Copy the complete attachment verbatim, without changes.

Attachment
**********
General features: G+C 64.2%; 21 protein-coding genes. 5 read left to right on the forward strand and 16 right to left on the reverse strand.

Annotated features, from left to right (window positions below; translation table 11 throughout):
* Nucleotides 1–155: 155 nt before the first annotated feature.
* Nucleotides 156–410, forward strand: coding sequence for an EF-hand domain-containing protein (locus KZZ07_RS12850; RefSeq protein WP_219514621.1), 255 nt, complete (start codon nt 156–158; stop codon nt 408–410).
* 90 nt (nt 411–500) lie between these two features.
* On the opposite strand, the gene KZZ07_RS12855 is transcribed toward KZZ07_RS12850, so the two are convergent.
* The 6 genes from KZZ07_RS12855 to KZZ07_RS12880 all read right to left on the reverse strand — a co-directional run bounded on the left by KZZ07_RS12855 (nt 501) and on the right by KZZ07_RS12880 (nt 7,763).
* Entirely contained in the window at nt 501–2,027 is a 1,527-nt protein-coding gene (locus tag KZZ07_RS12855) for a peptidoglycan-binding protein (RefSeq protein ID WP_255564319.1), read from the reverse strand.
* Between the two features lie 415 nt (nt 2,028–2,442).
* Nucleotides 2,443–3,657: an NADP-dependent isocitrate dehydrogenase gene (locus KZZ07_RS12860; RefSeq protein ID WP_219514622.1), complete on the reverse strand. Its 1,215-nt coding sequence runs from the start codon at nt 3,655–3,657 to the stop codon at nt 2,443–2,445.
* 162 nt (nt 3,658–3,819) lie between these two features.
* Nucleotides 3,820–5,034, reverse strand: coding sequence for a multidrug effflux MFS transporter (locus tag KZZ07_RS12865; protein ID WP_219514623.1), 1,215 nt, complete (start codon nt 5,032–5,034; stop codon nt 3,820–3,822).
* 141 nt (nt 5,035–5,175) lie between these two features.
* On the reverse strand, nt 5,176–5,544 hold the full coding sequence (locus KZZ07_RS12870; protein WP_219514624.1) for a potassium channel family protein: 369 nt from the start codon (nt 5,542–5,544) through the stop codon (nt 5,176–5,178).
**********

General features: G+C 64.2%; 21 protein-coding genes. 5 read left to right on the forward strand and 16 right to left on the reverse strand.

Annotated features, from left to right (window positions below; translation table 11 throughout):
* Nucleotides 1–155: 155 nt before the first annotated feature.
* Nucleotides 156–410, forward strand: coding sequence for an EF-hand domain-containing protein (locus KZZ07_RS12850; RefSeq protein WP_219514621.1), 255 nt, complete (start codon nt 156–158; stop codon nt 408–410).
* 90 nt (nt 411–500) lie between these two features.
* On the opposite strand, the gene KZZ07_RS12855 is transcribed toward KZZ07_RS12850, so the two are convergent.
* The 6 genes from KZZ07_RS12855 to KZZ07_RS12880 all read right to left on the reverse strand — a co-directional run bounded on the left by KZZ07_RS12855 (nt 501) and on the right by KZZ07_RS12880 (nt 7,763).
* Entirely contained in the window at nt 501–2,027 is a 1,527-nt protein-coding gene (locus tag KZZ07_RS12855) for a peptidoglycan-binding protein (RefSeq protein ID WP_255564319.1), read from the reverse strand.
* Between the two features lie 415 nt (nt 2,028–2,442).
* Nucleotides 2,443–3,657: an NADP-dependent isocitrate dehydrogenase gene (locus KZZ07_RS12860; RefSeq protein ID WP_219514622.1), complete on the reverse strand. Its 1,215-nt coding sequence runs from the start codon at nt 3,655–3,657 to the stop codon at nt 2,443–2,445.
* 162 nt (nt 3,658–3,819) lie between these two features.
* Nucleotides 3,820–5,034, reverse strand: coding sequence for a multidrug effflux MFS transporter (locus tag KZZ07_RS12865; protein ID WP_219514623.1), 1,215 nt, complete (start codon nt 5,032–5,034; stop codon nt 3,820–3,822).
* 141 nt (nt 5,035–5,175) lie between these two features.
* On the reverse strand, nt 5,176–5,544 hold the full coding sequence (locus KZZ07_RS12870; protein WP_219514624.1) for a potassium channel family protein: 369 nt from the start codon (nt 5,542–5,544) through the stop codon (nt 5,176–5,178).